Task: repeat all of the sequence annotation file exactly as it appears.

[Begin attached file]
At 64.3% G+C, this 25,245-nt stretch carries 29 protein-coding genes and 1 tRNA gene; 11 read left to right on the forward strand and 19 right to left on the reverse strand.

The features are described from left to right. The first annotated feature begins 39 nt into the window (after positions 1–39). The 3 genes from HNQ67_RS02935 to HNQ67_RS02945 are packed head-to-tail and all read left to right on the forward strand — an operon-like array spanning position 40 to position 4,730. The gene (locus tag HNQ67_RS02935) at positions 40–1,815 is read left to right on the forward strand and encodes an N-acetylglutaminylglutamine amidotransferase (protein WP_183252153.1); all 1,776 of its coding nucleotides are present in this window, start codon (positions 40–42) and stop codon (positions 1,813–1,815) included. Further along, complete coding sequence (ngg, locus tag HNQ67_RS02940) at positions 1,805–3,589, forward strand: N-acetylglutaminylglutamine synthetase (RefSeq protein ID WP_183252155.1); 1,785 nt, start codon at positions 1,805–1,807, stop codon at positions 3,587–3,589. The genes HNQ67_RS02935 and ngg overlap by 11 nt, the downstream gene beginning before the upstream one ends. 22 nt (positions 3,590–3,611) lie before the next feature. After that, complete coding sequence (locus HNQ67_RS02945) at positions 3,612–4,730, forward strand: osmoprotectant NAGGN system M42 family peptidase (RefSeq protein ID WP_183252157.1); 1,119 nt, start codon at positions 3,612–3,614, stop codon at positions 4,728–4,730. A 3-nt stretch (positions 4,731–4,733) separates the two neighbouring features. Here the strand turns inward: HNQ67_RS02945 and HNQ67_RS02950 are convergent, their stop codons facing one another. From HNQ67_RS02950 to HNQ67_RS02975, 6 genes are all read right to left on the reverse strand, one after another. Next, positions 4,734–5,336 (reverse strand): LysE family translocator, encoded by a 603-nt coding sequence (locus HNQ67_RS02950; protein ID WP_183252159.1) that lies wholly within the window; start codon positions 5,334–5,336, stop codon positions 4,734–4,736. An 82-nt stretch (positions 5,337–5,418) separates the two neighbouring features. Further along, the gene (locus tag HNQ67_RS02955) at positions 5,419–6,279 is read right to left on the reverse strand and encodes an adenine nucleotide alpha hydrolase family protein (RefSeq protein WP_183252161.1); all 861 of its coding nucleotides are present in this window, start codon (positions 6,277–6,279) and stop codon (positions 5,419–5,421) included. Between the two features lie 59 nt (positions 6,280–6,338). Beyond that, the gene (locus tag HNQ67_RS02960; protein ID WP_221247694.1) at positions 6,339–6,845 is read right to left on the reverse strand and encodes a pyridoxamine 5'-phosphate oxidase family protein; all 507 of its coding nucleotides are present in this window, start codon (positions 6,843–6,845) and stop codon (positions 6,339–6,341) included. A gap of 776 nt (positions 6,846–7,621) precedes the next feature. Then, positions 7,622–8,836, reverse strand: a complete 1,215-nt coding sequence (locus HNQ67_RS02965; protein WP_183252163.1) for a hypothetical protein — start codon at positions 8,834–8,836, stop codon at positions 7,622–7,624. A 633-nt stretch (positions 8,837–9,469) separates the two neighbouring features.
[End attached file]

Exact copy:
At 64.3% G+C, this 25,245-nt stretch carries 29 protein-coding genes and 1 tRNA gene; 11 read left to right on the forward strand and 19 right to left on the reverse strand.

The features are described from left to right. The first annotated feature begins 39 nt into the window (after positions 1–39). The 3 genes from HNQ67_RS02935 to HNQ67_RS02945 are packed head-to-tail and all read left to right on the forward strand — an operon-like array spanning position 40 to position 4,730. The gene (locus tag HNQ67_RS02935) at positions 40–1,815 is read left to right on the forward strand and encodes an N-acetylglutaminylglutamine amidotransferase (protein WP_183252153.1); all 1,776 of its coding nucleotides are present in this window, start codon (positions 40–42) and stop codon (positions 1,813–1,815) included. Further along, complete coding sequence (ngg, locus tag HNQ67_RS02940) at positions 1,805–3,589, forward strand: N-acetylglutaminylglutamine synthetase (RefSeq protein ID WP_183252155.1); 1,785 nt, start codon at positions 1,805–1,807, stop codon at positions 3,587–3,589. The genes HNQ67_RS02935 and ngg overlap by 11 nt, the downstream gene beginning before the upstream one ends. 22 nt (positions 3,590–3,611) lie before the next feature. After that, complete coding sequence (locus HNQ67_RS02945) at positions 3,612–4,730, forward strand: osmoprotectant NAGGN system M42 family peptidase (RefSeq protein ID WP_183252157.1); 1,119 nt, start codon at positions 3,612–3,614, stop codon at positions 4,728–4,730. A 3-nt stretch (positions 4,731–4,733) separates the two neighbouring features. Here the strand turns inward: HNQ67_RS02945 and HNQ67_RS02950 are convergent, their stop codons facing one another. From HNQ67_RS02950 to HNQ67_RS02975, 6 genes are all read right to left on the reverse strand, one after another. Next, positions 4,734–5,336 (reverse strand): LysE family translocator, encoded by a 603-nt coding sequence (locus HNQ67_RS02950; protein ID WP_183252159.1) that lies wholly within the window; start codon positions 5,334–5,336, stop codon positions 4,734–4,736. An 82-nt stretch (positions 5,337–5,418) separates the two neighbouring features. Further along, the gene (locus tag HNQ67_RS02955) at positions 5,419–6,279 is read right to left on the reverse strand and encodes an adenine nucleotide alpha hydrolase family protein (RefSeq protein WP_183252161.1); all 861 of its coding nucleotides are present in this window, start codon (positions 6,277–6,279) and stop codon (positions 5,419–5,421) included. Between the two features lie 59 nt (positions 6,280–6,338). Beyond that, the gene (locus tag HNQ67_RS02960; protein ID WP_221247694.1) at positions 6,339–6,845 is read right to left on the reverse strand and encodes a pyridoxamine 5'-phosphate oxidase family protein; all 507 of its coding nucleotides are present in this window, start codon (positions 6,843–6,845) and stop codon (positions 6,339–6,341) included. A gap of 776 nt (positions 6,846–7,621) precedes the next feature. Then, positions 7,622–8,836, reverse strand: a complete 1,215-nt coding sequence (locus HNQ67_RS02965; protein WP_183252163.1) for a hypothetical protein — start codon at positions 8,834–8,836, stop codon at positions 7,622–7,624. A 633-nt stretch (positions 8,837–9,469) separates the two neighbouring features.